First we went to a beautiful concert outside at the Ford Symphony Gardens. They play everyday from 3 to 5 and from 8-10 p.m. for no extra admission. Then we went through some of the exhibits. Sat in the newest model Chrysler. Then we went to the amusement park. He does not care for those rides so we only watched some of them. We ended up in the Canadian Club Cafe’, direct in the lake.

Night time concert at the Ford Symphony Gardens

Picture this — The Fair itself is on the beach. The amusement park on an island connected with the land with 3 bridges. This restaurant is on one of the bridges and you sit right by the water and all around are those beautifully illuminated buildings. My cavalier is an excellent dancer. There is a very good dance orchestra and also shows: dancing, acrobats, singing etc. Some of it really wonderful. One woman dancer is completely naked but painted with black laquer all over. Really interesting.

We did not get home until 1:30 a.m. and I spent the night at Rose and Mack’s home. Hans and his father live there too. Rose told me the next morning that it has been years since her brother stayed out after midnight in the middle of the week. When he comes home from work he will probably complain how tired he is and will go to bed at 8:00 p.m. But believe it or not that did not happen. We went out together again that night. We went to a very dressy Jewish hall in one of the best hotels here on the south side.

Aerial view of World's Fair

Aerial View of the Fair

I met a few nice people and probably lost a few pounds it was so hot. I never sweated that much even with hot pad, aspirin and 3 blankets although I was dressed as light as possible. As we came home at midnight it started pouring. He is very nice but can you see me with a man with a mustache. He is close to 30 and has together with 2 brothers a very good business and the thing I like best is the fact he takes me to real nice places.

On Thursday his father, my Opa took me downtown where I had a date with Herbert Pohl. Although we did not know each other we did find each other and the 3 of us went to lunch together. I like Pohl very much and we had a very nice time together.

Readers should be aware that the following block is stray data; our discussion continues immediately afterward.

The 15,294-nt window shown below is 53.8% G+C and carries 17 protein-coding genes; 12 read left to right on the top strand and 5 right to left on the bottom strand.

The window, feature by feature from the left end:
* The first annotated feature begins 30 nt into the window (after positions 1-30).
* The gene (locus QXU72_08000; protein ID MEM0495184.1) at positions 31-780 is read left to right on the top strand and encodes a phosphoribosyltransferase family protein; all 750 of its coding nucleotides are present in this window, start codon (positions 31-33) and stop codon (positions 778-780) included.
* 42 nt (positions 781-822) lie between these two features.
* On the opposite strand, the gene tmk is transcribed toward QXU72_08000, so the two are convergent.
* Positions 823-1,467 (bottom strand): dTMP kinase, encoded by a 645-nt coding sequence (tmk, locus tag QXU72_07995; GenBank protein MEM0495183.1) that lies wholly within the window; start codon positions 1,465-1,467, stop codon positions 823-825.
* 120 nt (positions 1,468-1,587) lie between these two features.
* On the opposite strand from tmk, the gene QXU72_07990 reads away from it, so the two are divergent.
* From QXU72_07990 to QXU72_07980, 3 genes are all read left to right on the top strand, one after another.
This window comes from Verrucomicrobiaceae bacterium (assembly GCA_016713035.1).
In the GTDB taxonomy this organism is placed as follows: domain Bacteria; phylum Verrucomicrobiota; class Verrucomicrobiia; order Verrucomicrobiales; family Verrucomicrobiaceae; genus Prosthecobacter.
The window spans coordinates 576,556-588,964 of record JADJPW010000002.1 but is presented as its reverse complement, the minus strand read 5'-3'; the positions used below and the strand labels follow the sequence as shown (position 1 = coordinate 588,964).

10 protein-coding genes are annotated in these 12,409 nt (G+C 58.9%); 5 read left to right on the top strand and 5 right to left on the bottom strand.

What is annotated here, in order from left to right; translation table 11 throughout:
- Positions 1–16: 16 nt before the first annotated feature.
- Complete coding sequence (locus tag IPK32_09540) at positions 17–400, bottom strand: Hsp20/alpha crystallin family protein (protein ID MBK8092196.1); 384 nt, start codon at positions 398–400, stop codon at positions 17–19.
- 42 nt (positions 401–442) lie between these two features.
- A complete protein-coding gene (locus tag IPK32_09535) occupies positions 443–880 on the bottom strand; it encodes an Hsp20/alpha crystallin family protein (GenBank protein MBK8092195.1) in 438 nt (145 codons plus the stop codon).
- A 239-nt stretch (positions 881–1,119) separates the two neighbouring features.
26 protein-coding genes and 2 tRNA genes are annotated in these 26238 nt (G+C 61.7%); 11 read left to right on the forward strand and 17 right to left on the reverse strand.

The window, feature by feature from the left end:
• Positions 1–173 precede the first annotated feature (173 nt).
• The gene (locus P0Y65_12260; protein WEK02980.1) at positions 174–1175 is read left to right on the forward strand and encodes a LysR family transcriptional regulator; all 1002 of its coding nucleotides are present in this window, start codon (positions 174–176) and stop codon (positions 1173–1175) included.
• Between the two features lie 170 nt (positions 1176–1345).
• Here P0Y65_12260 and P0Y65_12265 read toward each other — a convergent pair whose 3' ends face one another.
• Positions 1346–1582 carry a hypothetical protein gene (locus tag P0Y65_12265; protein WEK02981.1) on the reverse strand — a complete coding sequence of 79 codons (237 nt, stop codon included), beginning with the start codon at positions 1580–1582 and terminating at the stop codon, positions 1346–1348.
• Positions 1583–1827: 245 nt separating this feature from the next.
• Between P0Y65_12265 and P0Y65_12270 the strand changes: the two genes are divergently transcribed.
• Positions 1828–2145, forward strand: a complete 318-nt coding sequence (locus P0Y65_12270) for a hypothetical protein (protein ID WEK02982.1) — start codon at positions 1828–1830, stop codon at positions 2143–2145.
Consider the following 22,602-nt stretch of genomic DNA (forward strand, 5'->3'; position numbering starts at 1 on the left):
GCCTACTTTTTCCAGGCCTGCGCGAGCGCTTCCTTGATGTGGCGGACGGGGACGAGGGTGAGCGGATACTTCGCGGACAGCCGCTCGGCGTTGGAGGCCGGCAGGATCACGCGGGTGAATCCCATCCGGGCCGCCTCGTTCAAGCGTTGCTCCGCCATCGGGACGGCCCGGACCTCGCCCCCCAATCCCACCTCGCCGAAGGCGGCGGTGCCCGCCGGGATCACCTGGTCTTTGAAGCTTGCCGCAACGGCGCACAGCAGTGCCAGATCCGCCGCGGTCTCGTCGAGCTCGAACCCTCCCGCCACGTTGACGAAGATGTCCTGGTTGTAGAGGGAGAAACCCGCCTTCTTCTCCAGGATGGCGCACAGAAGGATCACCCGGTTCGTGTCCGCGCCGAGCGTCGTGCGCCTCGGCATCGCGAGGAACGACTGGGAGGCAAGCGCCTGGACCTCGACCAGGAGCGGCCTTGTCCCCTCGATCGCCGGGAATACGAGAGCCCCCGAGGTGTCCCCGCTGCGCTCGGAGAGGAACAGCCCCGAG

Unfortunately he travels a lot and spends very little time in Chicagio Opa gave him his phone number so he can get in touch when he is in town again. We have no phone as yet.

Afterwards I met Edith Grossberg and her parents and we went to the movies after [based on?] a German book together. I went home with them for dinner and early home. Mr. Grossberg is a big lawyer and very nice like his wife and daughter.

On Friday it was so cold that I wore a warm suit. In the afternoon we were downtown and in the evening Uncle and I went to a German movie on the north side. Henny had to sing somewhere around there and after eating together we separated. Saturday morning I picked up Mr. and Mrs. Lindheimer and we went together to the synagogue and afterwards ran into Opa, who had made some visits in the neighborhood and was on his way home. Instead he went with us to visit several other refugees. Some were busy and others took time to visit. Opa took me for lunch. Henny had to go downtown to arrange about work at the Fair.

Al Jolson

Wonder Bar

After changing clothes because it was so hot we went again to a movie, Wonder Bar, with Al Jolson, It was the first American movie I really liked. While Uncle got cleaned, shaved etc., for the weekend and Opa kept me company, I received a telegram from his son Hans — the best way to communicate when you have no phone.

[to be continued]

*“Doddo” is the nickname for Trudel’s sister Lotte. Erna was her other sister.


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August 14, 1934 “You spread it with salt and butter and eat it right off the cob like a rabbit.”

August 14, 1934  “You spread it with salt and butter and eat it right off the cob like a rabbit.”


My dear goldchildren:

If I remember correctly I promised you to write to you every 2 weeks but I do not want you to have to pay extra postage for my long letters. That’s why I have been writing practically every week.